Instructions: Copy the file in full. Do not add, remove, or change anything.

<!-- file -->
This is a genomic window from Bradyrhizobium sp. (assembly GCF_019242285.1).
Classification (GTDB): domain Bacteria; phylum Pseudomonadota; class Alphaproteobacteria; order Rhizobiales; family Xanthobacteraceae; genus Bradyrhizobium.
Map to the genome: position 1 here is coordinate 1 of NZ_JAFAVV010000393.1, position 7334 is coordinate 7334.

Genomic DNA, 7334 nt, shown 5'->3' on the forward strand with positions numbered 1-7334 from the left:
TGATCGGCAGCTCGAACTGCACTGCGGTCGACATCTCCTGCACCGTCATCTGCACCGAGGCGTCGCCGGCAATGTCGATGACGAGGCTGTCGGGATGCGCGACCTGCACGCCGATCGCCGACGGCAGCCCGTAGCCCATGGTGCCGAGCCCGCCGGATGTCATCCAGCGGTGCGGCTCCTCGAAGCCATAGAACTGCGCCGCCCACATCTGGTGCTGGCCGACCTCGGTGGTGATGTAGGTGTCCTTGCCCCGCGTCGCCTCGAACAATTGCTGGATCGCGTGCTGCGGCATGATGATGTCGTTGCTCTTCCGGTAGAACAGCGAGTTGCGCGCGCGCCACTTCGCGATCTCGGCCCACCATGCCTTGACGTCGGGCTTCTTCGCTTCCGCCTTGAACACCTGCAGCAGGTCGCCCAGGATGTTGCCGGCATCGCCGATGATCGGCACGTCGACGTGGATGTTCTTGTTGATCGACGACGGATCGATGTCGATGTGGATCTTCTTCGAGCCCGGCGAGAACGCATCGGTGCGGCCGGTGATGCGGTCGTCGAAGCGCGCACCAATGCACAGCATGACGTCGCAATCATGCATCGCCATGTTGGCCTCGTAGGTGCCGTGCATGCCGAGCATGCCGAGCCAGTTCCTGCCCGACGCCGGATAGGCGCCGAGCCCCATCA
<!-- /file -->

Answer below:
This is a genomic window from Bradyrhizobium sp. (assembly GCF_019242285.1).
Classification (GTDB): domain Bacteria; phylum Pseudomonadota; class Alphaproteobacteria; order Rhizobiales; family Xanthobacteraceae; genus Bradyrhizobium.
Map to the genome: position 1 here is coordinate 1 of NZ_JAFAVV010000393.1, position 7334 is coordinate 7334.

Genomic DNA, 7334 nt, shown 5'->3' on the forward strand with positions numbered 1-7334 from the left:
TGATCGGCAGCTCGAACTGCACTGCGGTCGACATCTCCTGCACCGTCATCTGCACCGAGGCGTCGCCGGCAATGTCGATGACGAGGCTGTCGGGATGCGCGACCTGCACGCCGATCGCCGACGGCAGCCCGTAGCCCATGGTGCCGAGCCCGCCGGATGTCATCCAGCGGTGCGGCTCCTCGAAGCCATAGAACTGCGCCGCCCACATCTGGTGCTGGCCGACCTCGGTGGTGATGTAGGTGTCCTTGCCCCGCGTCGCCTCGAACAATTGCTGGATCGCGTGCTGCGGCATGATGATGTCGTTGCTCTTCCGGTAGAACAGCGAGTTGCGCGCGCGCCACTTCGCGATCTCGGCCCACCATGCCTTGACGTCGGGCTTCTTCGCTTCCGCCTTGAACACCTGCAGCAGGTCGCCCAGGATGTTGCCGGCATCGCCGATGATCGGCACGTCGACGTGGATGTTCTTGTTGATCGACGACGGATCGATGTCGATGTGGATCTTCTTCGAGCCCGGCGAGAACGCATCGGTGCGGCCGGTGATGCGGTCGTCGAAGCGCGCACCAATGCACAGCATGACGTCGCAATCATGCATCGCCATGTTGGCCTCGTAGGTGCCGTGCATGCCGAGCATGCCGAGCCAGTTCCTGCCCGACGCCGGATAGGCGCCGAGCCCCATCA